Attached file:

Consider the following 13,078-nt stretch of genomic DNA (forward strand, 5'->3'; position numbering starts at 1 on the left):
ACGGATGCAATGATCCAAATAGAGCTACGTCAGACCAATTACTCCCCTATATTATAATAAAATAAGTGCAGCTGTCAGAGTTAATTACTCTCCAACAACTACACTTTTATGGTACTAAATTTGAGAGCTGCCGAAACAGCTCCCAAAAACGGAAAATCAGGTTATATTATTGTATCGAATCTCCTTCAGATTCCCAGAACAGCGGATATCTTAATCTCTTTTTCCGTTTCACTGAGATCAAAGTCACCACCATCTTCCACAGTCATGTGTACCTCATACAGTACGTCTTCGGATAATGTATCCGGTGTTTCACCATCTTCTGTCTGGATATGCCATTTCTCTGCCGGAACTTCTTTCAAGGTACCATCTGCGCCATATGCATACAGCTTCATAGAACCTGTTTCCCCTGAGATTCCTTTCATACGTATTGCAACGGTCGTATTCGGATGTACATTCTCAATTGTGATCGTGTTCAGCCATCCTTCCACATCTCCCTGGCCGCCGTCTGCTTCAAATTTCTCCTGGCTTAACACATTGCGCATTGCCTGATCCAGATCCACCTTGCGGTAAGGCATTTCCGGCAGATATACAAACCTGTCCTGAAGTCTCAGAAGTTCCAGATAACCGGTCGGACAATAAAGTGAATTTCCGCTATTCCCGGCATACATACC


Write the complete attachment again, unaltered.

Consider the following 13,078-nt stretch of genomic DNA (forward strand, 5'->3'; position numbering starts at 1 on the left):
ACGGATGCAATGATCCAAATAGAGCTACGTCAGACCAATTACTCCCCTATATTATAATAAAATAAGTGCAGCTGTCAGAGTTAATTACTCTCCAACAACTACACTTTTATGGTACTAAATTTGAGAGCTGCCGAAACAGCTCCCAAAAACGGAAAATCAGGTTATATTATTGTATCGAATCTCCTTCAGATTCCCAGAACAGCGGATATCTTAATCTCTTTTTCCGTTTCACTGAGATCAAAGTCACCACCATCTTCCACAGTCATGTGTACCTCATACAGTACGTCTTCGGATAATGTATCCGGTGTTTCACCATCTTCTGTCTGGATATGCCATTTCTCTGCCGGAACTTCTTTCAAGGTACCATCTGCGCCATATGCATACAGCTTCATAGAACCTGTTTCCCCTGAGATTCCTTTCATACGTATTGCAACGGTCGTATTCGGATGTACATTCTCAATTGTGATCGTGTTCAGCCATCCTTCCACATCTCCCTGGCCGCCGTCTGCTTCAAATTTCTCCTGGCTTAACACATTGCGCATTGCCTGATCCAGATCCACCTTGCGGTAAGGCATTTCCGGCAGATATACAAACCTGTCCTGAAGTCTCAGAAGTTCCAGATAACCGGTCGGACAATAAAGTGAATTTCCGCTATTCCCGGCATACATACC